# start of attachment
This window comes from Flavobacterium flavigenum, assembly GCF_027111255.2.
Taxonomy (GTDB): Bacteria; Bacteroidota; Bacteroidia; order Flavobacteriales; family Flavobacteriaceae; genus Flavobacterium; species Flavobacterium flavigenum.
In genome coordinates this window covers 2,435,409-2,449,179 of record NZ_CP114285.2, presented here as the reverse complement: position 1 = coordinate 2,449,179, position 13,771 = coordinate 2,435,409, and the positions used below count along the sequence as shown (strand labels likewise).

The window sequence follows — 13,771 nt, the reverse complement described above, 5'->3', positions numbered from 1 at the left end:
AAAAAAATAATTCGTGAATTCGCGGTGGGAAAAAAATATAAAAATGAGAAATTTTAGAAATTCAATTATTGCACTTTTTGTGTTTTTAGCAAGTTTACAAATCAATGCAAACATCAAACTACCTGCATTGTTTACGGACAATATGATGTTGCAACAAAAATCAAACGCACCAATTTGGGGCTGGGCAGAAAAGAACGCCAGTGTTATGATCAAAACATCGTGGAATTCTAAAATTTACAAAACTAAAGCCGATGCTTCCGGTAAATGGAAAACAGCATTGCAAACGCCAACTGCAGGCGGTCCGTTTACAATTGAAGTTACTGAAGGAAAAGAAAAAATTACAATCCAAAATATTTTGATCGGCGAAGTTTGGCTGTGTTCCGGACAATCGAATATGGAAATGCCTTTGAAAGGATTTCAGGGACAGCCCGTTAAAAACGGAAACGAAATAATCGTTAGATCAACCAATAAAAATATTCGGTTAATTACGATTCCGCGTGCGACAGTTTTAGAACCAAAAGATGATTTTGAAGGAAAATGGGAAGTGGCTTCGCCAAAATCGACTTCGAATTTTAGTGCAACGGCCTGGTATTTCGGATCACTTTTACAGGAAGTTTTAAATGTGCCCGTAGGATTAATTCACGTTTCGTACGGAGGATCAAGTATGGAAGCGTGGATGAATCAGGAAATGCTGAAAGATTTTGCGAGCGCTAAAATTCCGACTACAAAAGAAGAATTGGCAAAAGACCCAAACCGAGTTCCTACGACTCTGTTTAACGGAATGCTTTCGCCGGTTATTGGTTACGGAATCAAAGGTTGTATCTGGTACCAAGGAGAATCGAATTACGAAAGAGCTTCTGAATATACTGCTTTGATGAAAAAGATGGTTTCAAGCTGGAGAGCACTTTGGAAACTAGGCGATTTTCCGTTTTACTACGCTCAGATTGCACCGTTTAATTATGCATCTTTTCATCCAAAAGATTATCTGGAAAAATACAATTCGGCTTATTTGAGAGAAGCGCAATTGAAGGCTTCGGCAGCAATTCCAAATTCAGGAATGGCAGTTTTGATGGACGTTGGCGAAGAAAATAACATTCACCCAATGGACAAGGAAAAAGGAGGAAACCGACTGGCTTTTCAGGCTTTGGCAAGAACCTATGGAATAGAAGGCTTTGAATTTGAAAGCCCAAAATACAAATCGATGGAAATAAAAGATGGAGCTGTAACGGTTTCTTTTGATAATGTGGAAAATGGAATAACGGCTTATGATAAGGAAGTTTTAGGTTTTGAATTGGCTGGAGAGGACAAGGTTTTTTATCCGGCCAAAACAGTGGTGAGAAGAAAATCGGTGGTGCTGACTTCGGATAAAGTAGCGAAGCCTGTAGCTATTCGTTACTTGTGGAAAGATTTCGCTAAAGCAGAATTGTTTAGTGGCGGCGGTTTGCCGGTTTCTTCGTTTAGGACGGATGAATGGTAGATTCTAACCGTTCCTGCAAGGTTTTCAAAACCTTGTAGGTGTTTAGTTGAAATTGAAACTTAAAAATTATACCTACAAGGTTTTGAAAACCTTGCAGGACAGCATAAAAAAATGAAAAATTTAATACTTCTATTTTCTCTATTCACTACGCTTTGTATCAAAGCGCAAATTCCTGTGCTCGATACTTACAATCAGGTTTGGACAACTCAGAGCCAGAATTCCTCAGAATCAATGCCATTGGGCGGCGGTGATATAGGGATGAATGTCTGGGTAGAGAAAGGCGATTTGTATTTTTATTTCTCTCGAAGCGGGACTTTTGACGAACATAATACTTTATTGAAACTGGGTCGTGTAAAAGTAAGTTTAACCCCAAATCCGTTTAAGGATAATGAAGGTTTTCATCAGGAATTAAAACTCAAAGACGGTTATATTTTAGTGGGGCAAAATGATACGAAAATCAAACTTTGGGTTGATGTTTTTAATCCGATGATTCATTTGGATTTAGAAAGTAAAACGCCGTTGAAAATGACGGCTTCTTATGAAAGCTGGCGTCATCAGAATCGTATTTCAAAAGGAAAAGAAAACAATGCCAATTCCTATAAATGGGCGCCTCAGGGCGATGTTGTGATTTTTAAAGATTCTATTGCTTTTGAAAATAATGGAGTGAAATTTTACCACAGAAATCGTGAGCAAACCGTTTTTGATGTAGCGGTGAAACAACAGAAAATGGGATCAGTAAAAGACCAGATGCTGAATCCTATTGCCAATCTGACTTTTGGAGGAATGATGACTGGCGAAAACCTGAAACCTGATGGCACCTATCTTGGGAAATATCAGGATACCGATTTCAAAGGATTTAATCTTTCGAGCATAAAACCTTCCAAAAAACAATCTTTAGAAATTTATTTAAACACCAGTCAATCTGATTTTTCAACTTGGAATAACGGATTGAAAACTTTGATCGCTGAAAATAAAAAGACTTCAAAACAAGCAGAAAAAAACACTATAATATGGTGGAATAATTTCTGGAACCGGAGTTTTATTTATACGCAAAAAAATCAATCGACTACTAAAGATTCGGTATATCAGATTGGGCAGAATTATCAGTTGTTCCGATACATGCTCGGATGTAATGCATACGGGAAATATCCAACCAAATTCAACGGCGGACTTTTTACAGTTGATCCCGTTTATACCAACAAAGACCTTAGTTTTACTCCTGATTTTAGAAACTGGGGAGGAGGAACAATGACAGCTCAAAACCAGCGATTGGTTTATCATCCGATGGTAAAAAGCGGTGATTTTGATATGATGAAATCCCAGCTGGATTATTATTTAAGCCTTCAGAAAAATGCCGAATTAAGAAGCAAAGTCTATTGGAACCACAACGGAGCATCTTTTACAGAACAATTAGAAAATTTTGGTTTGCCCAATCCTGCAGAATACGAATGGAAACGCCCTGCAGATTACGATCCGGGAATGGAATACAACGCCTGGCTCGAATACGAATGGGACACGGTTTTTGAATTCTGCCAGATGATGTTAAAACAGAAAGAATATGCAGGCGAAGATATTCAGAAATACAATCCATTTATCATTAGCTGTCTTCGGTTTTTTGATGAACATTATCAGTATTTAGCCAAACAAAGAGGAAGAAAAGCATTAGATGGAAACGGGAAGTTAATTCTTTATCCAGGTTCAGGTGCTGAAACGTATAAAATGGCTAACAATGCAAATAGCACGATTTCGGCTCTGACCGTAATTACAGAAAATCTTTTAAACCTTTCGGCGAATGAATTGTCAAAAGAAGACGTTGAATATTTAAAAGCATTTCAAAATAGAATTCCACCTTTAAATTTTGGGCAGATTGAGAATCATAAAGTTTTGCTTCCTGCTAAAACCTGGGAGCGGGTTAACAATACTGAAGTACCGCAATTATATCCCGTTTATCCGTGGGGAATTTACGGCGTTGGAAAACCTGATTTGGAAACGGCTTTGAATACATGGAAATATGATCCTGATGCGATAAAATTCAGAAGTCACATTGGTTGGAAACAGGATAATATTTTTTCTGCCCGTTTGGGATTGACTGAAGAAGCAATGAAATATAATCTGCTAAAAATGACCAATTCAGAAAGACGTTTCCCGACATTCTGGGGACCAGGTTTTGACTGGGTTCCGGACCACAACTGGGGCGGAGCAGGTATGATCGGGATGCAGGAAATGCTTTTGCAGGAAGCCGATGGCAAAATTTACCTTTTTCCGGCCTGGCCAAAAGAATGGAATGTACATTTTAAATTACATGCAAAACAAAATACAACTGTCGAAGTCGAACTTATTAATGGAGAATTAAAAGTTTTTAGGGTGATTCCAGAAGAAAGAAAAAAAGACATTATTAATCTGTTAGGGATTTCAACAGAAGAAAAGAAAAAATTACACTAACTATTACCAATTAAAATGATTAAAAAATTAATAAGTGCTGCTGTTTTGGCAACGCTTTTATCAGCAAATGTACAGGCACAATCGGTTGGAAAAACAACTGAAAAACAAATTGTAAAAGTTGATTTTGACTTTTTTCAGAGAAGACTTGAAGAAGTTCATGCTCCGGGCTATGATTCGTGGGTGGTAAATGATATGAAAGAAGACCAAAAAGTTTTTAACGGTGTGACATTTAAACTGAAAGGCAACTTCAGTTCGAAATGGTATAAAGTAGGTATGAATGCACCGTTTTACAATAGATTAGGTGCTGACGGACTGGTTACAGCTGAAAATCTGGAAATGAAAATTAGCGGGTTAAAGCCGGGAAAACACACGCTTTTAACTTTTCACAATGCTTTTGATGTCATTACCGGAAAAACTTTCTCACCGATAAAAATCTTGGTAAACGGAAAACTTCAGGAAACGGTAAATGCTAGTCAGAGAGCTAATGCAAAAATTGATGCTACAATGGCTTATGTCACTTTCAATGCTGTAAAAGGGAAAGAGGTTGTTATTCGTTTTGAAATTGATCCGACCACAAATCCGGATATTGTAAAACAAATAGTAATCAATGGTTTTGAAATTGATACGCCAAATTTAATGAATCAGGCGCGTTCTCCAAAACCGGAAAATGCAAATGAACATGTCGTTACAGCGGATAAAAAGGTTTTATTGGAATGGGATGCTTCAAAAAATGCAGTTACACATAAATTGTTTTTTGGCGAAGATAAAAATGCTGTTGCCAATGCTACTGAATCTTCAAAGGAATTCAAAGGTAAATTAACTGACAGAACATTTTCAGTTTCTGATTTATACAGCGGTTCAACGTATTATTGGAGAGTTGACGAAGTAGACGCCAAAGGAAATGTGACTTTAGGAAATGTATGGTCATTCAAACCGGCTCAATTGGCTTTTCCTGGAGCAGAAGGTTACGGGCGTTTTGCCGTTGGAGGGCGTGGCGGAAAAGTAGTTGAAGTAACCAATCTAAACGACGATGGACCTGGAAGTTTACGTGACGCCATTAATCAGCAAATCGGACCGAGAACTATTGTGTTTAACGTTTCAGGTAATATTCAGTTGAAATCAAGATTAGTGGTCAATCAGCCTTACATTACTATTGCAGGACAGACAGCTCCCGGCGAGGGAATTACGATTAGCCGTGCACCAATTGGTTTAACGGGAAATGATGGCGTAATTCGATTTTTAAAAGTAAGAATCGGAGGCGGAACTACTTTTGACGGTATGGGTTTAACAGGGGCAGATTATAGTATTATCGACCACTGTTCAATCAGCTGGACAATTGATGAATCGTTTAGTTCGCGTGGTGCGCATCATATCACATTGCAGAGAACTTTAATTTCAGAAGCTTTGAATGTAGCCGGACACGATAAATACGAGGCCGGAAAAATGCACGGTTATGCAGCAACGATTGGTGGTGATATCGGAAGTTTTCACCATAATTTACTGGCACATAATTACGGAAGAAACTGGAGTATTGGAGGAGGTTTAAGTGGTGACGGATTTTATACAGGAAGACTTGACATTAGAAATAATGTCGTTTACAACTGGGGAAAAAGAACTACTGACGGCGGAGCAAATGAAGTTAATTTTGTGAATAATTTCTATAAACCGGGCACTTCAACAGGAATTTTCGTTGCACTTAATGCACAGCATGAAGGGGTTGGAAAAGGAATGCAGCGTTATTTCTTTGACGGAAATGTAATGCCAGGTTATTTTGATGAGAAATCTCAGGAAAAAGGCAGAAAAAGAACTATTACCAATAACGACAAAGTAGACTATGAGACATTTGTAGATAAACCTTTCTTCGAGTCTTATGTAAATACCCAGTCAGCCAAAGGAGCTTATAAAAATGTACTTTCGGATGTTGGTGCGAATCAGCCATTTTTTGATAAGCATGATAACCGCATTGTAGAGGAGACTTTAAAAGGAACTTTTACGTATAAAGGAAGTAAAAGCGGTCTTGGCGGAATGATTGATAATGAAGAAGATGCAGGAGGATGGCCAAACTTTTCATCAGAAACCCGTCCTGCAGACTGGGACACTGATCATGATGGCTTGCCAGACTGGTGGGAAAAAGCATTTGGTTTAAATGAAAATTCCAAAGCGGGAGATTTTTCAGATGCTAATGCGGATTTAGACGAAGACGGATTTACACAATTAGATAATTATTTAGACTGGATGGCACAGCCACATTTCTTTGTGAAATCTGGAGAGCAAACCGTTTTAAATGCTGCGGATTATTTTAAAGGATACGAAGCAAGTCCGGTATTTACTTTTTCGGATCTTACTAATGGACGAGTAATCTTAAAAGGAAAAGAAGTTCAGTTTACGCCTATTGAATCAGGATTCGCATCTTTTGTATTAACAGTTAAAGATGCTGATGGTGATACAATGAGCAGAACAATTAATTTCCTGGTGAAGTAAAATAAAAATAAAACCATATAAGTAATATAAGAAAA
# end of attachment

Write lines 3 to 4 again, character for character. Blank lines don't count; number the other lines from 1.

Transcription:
In genome coordinates this window covers 2,435,409-2,449,179 of record NZ_CP114285.2, presented here as the reverse complement: position 1 = coordinate 2,449,179, position 13,771 = coordinate 2,435,409, and the positions used below count along the sequence as shown (strand labels likewise).

The window sequence follows — 13,771 nt, the reverse complement described above, 5'->3', positions numbered from 1 at the left end: